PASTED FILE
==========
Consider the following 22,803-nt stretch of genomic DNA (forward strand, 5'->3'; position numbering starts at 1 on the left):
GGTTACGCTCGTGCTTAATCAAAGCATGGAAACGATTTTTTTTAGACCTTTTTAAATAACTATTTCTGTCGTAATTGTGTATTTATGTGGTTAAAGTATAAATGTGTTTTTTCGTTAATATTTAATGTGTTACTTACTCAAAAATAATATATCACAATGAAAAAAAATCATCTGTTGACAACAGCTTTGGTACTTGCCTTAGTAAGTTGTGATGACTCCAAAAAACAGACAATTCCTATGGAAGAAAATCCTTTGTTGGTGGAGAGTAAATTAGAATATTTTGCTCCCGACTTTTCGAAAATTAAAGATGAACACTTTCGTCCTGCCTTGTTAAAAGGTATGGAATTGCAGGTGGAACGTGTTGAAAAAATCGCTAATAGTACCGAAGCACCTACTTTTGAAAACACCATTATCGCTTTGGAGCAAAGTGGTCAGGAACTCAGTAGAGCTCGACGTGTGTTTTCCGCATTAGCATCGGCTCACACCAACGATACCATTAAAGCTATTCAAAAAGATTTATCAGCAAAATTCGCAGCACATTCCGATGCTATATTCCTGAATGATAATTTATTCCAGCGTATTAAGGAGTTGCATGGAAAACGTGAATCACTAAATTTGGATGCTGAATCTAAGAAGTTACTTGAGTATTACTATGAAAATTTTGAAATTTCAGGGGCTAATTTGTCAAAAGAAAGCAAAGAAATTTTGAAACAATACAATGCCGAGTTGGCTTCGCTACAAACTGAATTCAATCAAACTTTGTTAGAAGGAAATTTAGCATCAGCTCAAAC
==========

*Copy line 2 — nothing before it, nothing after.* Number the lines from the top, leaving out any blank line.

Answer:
GGTTACGCTCGTGCTTAATCAAAGCATGGAAACGATTTTTTTTAGACCTTTTTAAATAACTATTTCTGTCGTAATTGTGTATTTATGTGGTTAAAGTATAAATGTGTTTTTTCGTTAATATTTAATGTGTTACTTACTCAAAAATAATATATCACAATGAAAAAAAATCATCTGTTGACAACAGCTTTGGTACTTGCCTTAGTAAGTTGTGATGACTCCAAAAAACAGACAATTCCTATGGAAGAAAATCCTTTGTTGGTGGAGAGTAAATTAGAATATTTTGCTCCCGACTTTTCGAAAATTAAAGATGAACACTTTCGTCCTGCCTTGTTAAAAGGTATGGAATTGCAGGTGGAACGTGTTGAAAAAATCGCTAATAGTACCGAAGCACCTACTTTTGAAAACACCATTATCGCTTTGGAGCAAAGTGGTCAGGAACTCAGTAGAGCTCGACGTGTGTTTTCCGCATTAGCATCGGCTCACACCAACGATACCATTAAAGCTATTCAAAAAGATTTATCAGCAAAATTCGCAGCACATTCCGATGCTATATTCCTGAATGATAATTTATTCCAGCGTATTAAGGAGTTGCATGGAAAACGTGAATCACTAAATTTGGATGCTGAATCTAAGAAGTTACTTGAGTATTACTATGAAAATTTTGAAATTTCAGGGGCTAATTTGTCAAAAGAAAGCAAAGAAATTTTGAAACAATACAATGCCGAGTTGGCTTCGCTACAAACTGAATTCAATCAAACTTTGTTAGAAGGAAATTTAGCATCAGCTCAAAC